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On Manoeuvres With Dad's Army

By Iain F. McAsh

Source: ABC Film Review; January 1971

'PARADE ATTEN-SHUN!' roared out the voice of the Regimental Sergeant Major in a typical Army camp somewhere in England. Camouflaged tents, a cookhouse and various military vehicles added vital wartime realism to the scene. Yet several of the faces in the assembled platoon looked strangely familiar beneath their forage caps. Despite the air of World War II urgency, something seemed to suggest that these 'old sweats' would have been instantly recognisable to millions of televiewers in the 1970's. Then a voice called 'Cut! I'll buy that one', and the movie cameras stopped turning.

The secret was out. They were shooting another scene for the film version of Dad's Army, one of BBC-1's most popular comedy programmes, now transferred on to the big screen in colour as a John R. Sloan Production for Columbia. Then, removing their packs and rifles, came 'The Magnificent Seven' themselves, as they are affectionately known. The team consists of John Le Mesurier (Sergeant Wilson), Clive Dunn (Lance-Corporal Jones), John Laurie (Private Frazer), James Beck (Private Walker), Arnold Ridley (Private Godfrey) and Ian Lavender (Private Pike), all under the pompous command of the bustling Captain Mainwaring, played by Arthur Lowe. All the old familiar Home Guard 'regulars' from the famous TV series are playing the same roles, which have made them household names on the fireside screen. We were not in a real Army cam, of course, but in afield which forms part of the back lot at Shepperton Studios, Middlesex.

I watched for a while as twenty members of the 'awkward squad' slept huddled together in a field blanket, the older men snoring while some, like 24-year-old Ian Lavender, only sucked their thumbs. 'No wonder we need wide-screen for this lot,' cracked Arthur Lowe from somewhere beneath his blanket. 'We could never get scenes like this on the small TV screen.'

Later, I spent a day with the cast at Seaford, the Sussex coastal town near Brighton, where the seaside exteriors were filmed of the gallant Walmington-on-Sea platoon preparing to defend their village against imminent Nazi invasion. Scenes of portly German General (Paul Dawkins) and his subordinates surveying the English Channel through binoculars from the French coast were shot from a helicopter at Seaford Head. Heavy rain began to fall just about lunchtime, and the unit scurried off to a shelter in a large marquee, which had been erected by the location caterers. I drove back to the company's headquarters at the Mercury Motor Inn, Seaford, and found six of the stars dressed in their Home guard uniforms impatiently awaiting their call to action whenever the rain stopped. It seemed the ideal moment to find out what were their reactions to the characters they played, and how their roles affected them as individuals.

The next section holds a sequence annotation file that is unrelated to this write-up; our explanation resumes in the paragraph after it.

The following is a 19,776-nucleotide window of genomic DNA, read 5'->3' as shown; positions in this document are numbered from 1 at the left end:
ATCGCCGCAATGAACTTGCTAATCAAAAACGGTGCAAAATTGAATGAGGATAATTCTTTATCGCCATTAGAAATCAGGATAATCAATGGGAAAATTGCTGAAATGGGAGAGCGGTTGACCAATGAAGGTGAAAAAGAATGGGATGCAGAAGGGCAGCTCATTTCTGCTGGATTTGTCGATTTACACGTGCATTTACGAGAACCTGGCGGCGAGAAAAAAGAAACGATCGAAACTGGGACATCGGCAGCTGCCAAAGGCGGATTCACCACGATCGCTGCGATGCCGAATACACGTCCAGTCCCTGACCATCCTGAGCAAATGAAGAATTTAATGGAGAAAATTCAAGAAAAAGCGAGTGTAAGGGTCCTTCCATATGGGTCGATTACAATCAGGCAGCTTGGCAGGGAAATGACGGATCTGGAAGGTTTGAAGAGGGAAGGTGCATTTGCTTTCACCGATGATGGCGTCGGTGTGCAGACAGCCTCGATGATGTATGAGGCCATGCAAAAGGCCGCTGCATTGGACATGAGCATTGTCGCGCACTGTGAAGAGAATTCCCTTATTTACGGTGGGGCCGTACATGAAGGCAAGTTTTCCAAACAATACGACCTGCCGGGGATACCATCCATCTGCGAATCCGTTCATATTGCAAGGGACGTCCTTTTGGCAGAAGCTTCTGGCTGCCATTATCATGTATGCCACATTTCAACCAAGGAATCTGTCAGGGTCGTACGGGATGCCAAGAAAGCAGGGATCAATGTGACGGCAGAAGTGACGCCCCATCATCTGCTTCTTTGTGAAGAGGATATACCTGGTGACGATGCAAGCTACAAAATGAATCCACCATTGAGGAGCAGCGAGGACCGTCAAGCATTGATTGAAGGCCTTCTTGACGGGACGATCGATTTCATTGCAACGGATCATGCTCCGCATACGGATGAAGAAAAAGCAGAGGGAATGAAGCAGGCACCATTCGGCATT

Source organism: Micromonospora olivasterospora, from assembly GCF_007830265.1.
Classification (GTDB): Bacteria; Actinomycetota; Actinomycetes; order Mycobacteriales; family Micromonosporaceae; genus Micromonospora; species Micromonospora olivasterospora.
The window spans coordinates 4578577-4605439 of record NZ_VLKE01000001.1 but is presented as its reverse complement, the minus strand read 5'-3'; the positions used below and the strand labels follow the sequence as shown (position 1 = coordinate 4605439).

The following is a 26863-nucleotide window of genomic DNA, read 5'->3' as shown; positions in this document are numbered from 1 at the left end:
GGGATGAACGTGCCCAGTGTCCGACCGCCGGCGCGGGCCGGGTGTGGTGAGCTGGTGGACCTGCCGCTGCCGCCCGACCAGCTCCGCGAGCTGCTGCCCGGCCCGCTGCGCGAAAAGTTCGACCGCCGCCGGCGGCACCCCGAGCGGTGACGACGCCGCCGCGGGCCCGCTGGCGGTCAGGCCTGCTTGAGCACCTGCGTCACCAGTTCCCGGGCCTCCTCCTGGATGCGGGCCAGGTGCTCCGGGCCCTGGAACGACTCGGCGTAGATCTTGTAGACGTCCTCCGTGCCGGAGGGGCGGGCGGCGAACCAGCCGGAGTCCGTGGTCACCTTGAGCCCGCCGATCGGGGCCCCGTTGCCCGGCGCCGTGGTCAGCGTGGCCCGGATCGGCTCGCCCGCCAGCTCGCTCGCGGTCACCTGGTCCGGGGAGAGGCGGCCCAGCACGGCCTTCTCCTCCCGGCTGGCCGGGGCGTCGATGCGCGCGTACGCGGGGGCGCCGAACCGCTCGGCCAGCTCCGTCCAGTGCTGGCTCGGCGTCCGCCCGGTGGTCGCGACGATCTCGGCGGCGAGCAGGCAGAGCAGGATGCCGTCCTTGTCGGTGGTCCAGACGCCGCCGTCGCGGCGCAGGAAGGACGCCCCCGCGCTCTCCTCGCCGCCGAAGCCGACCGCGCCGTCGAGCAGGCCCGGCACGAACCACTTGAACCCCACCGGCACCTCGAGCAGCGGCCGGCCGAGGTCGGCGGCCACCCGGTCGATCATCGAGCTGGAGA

Arthur Lowe was the most forthright in his views. 'For seven years now I've been closely identified with two characters I've played on TV,' he explained. 'My problem has been that to an extent these roles have taken me over. 'When I was in Coronation Street complete strangers used to stop me and address me as Mr. Swindley, the North country shopkeeper I played in the series. They seemed to think I only existed as this particular character. It was like living with a Siamese twin. It eventually reached the stage when there were times I actually hated Swindley, and could cheerfully have killed him off. '

It happened again, although to a lesser extent when I started playing Captain Mainwaring in Dad's Army,' he continued. 'People still come up to me, dig me in the ribs and say, "Well Mainwaring, how are your men behaving today?", or something equally ridiculous.

'But Mainwaring certainly performed a rescue act for my career. After playing him for two years on TV, and bringing him to the big screen for this film, I think I can now pronounce Swindley dead and buried. 'You see, Swindley was very much a character with whom people could identify themselves. Captain Mainwaring, on the other hand is not the same kind of character. He is not somebody they can identify with in the same way as they could with Swindley. He's a product of the thirties, of the war period. People find him a figure of fun. He's a caricature who always seems to be coming out of trouble with egg on his face.'